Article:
In the 1960s, a musical comedy about a case of mistaken identity titled “A Funny Thing Happened on the Way to the Forum” became a hit on Broadway. (It later became a movie.) Written by Stephen Sondheim, the musical is a bawdy tale set in Ancient Rome involving satire, farce, and several bad puns. The principal actors wear several disguises as they dramatize mistaken identity.
Although this is an older musical, it’s experienced some revivals (in 1996 and 2004), and several great comedic actors have starred in it (John Carradine, Buster Keaton, Zero Mostel, Phil Silvers, even Whoopi Goldberg!). Why the musical has experienced a revival in my own mind is because of an experience I had recently.
I’m familiar with the concept of mistaken identity. No, I don’t resemble anyone famous (although I’ve passed for Elvis a number of times; I’m an Elvis Tribute artist). But when I’m not trying to look like him, I’ve certainly never been identified as a leading actor or for anyone else but plain old me. However, recent events have demonstrated the potential for mistaken identity in an online sense.
The Internet is a bastion of free speech. Twitter, Facebook, LinkedIn — sure, they all have “decency standards” (or so they say) and they have “monitors” to censure and warn users. However, these are subjective tools, not objective, so what’s offensive to one person may not be to another.
Many folks think they are anonymous on the Internet. Actually, you’re not. It’s fairly simple for someone who understands operating systems and networking to monitor your IP address, look at your browsing history and evaluate your purchasing patterns when you get online and browse or use popular social media platforms.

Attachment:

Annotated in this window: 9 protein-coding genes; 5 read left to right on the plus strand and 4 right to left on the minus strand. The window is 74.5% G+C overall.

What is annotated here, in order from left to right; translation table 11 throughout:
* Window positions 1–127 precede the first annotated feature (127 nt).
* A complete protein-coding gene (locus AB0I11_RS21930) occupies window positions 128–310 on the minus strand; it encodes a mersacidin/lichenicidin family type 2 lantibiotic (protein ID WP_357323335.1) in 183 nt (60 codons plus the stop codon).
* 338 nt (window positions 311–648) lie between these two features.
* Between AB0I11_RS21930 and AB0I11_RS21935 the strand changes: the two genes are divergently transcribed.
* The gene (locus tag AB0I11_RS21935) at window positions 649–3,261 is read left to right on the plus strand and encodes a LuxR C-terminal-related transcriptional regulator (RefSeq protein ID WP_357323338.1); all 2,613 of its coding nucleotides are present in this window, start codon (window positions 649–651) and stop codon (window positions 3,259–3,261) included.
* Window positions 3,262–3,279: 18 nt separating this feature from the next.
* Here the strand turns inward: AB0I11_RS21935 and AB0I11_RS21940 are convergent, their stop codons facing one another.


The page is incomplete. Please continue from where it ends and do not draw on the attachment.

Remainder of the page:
Sure, you can use a “Virtual Private Network” (VPN) or a “Virtual Private Server” (VPS). You can use a browser that does not track your searches (duckduckgo is popular). You can even download add-ons to browsers that use secure protocols — and on and on. Most people either don’t know how to anonymize, or don’t care, and so their information is tracked, qualified and their advertising “choices” (funny word, choices) are modified accordingly.
What’s this all got to do with this particular blog? Well, I experienced a case of mistaken identity — and then some — this past week.
First, understand that I manage a “business incubator” (a program to help small startup companies to grow and enhance the economy while bringing new life-changing inventions to market). The incubator provides space, support, equipment and networking to newly formed companies. Most companies form around a technology, and in my case, the companies in my program are all biotechnology/biomedical startups.
The name of the incubator is UF Innovate | Sid Martin Biotech, named after former state congressman Sid Martin who did a lot for economic development in the area he served. (Note the past tense.)
Sid Martin Biotech has been a real difference-maker to the local, state and national economy over its 25 years of operation. We’ve supported over 100 new companies and created over 7,600 new jobs in the biotech/biomedicine arena. The companies served by Sid Martin Biotech have brought over $8.8 billion into the local/regional/state economy.
That’s all good and it helps everyone. Plus, Sid Martin Biotech is a three-time global award-winning program, which is a big deal.